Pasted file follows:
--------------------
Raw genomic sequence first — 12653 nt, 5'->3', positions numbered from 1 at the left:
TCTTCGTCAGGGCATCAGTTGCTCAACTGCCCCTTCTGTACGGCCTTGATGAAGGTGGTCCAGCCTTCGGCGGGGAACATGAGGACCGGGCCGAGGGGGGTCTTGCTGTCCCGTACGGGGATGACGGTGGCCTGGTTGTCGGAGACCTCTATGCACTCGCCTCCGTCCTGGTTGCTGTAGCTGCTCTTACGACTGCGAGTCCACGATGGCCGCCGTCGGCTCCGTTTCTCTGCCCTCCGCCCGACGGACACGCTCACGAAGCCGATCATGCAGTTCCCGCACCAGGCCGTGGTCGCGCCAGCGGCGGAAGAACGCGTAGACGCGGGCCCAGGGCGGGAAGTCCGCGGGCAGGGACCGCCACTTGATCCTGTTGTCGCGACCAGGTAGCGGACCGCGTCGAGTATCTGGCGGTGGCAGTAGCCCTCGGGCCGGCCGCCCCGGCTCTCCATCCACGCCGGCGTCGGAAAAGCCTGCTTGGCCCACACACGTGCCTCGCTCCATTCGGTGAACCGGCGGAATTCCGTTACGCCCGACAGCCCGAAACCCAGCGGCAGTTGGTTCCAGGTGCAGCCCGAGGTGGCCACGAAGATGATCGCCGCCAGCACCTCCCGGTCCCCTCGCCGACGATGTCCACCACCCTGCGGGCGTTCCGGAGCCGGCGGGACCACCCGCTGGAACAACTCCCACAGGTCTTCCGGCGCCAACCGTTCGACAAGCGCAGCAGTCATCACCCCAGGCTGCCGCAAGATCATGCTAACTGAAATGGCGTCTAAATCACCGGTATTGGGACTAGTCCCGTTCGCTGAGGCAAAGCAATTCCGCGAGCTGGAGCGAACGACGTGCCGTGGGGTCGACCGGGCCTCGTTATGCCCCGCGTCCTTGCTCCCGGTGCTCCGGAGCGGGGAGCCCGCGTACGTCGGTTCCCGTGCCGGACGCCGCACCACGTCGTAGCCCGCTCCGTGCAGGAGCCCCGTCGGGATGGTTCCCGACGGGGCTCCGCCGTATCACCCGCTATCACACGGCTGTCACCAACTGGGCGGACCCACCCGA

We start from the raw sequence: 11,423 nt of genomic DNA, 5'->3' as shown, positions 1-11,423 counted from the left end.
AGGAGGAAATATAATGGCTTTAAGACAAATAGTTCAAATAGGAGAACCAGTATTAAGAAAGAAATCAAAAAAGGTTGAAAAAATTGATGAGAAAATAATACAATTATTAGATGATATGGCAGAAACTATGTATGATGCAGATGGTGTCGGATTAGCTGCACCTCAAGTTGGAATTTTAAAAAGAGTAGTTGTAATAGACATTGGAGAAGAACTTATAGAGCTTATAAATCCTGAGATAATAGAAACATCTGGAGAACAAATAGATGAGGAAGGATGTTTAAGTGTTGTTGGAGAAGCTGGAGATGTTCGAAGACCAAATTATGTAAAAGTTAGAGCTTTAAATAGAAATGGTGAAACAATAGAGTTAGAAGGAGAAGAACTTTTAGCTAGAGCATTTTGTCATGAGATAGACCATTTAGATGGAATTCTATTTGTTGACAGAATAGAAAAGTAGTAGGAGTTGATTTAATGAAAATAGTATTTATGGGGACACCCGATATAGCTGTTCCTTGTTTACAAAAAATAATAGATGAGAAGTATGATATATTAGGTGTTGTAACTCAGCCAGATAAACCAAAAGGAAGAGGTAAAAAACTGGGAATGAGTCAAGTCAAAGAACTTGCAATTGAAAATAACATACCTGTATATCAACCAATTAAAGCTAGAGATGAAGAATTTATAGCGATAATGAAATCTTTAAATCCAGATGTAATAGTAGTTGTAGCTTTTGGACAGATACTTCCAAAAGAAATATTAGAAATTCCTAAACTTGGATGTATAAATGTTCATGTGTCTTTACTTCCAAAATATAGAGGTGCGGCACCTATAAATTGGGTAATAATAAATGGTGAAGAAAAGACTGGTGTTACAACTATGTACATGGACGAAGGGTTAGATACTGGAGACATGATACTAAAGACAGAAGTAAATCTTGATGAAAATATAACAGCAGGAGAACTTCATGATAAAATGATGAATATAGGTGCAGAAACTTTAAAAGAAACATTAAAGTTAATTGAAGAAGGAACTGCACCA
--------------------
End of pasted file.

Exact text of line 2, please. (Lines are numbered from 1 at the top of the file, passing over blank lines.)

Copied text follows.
TCTTCGTCAGGGCATCAGTTGCTCAACTGCCCCTTCTGTACGGCCTTGATGAAGGTGGTCCAGCCTTCGGCGGGGAACATGAGGACCGGGCCGAGGGGGGTCTTGCTGTCCCGTACGGGGATGACGGTGGCCTGGTTGTCGGAGACCTCTATGCACTCGCCTCCGTCCTGGTTGCTGTAGCTGCTCTTACGACTGCGAGTCCACGATGGCCGCCGTCGGCTCCGTTTCTCTGCCCTCCGCCCGACGGACACGCTCACGAAGCCGATCATGCAGTTCCCGCACCAGGCCGTGGTCGCGCCAGCGGCGGAAGAACGCGTAGACGCGGGCCCAGGGCGGGAAGTCCGCGGGCAGGGACCGCCACTTGATCCTGTTGTCGCGACCAGGTAGCGGACCGCGTCGAGTATCTGGCGGTGGCAGTAGCCCTCGGGCCGGCCGCCCCGGCTCTCCATCCACGCCGGCGTCGGAAAAGCCTGCTTGGCCCACACACGTGCCTCGCTCCATTCGGTGAACCGGCGGAATTCCGTTACGCCCGACAGCCCGAAACCCAGCGGCAGTTGGTTCCAGGTGCAGCCCGAGGTGGCCACGAAGATGATCGCCGCCAGCACCTCCCGGTCCCCTCGCCGACGATGTCCACCACCCTGCGGGCGTTCCGGAGCCGGCGGGACCACCCGCTGGAACAACTCCCACAGGTCTTCCGGCGCCAACCGTTCGACAAGCGCAGCAGTCATCACCCCAGGCTGCCGCAAGATCATGCTAACTGAAATGGCGTCTAAATCACCGGTATTGGGACTAGTCCCGTTCGCTGAGGCAAAGCAATTCCGCGAGCTGGAGCGAACGACGTGCCGTGGGGTCGACCGGGCCTCGTTATGCCCCGCGTCCTTGCTCCCGGTGCTCCGGAGCGGGGAGCCCGCGTACGTCGGTTCCCGTGCCGGACGCCGCACCACGTCGTAGCCCGCTCCGTGCAGGAGCCCCGTCGGGATGGTTCCCGACGGGGCTCCGCCGTATCACCCGCTATCACACGGCTGTCACCAACTGGGCGGACCCACCCGA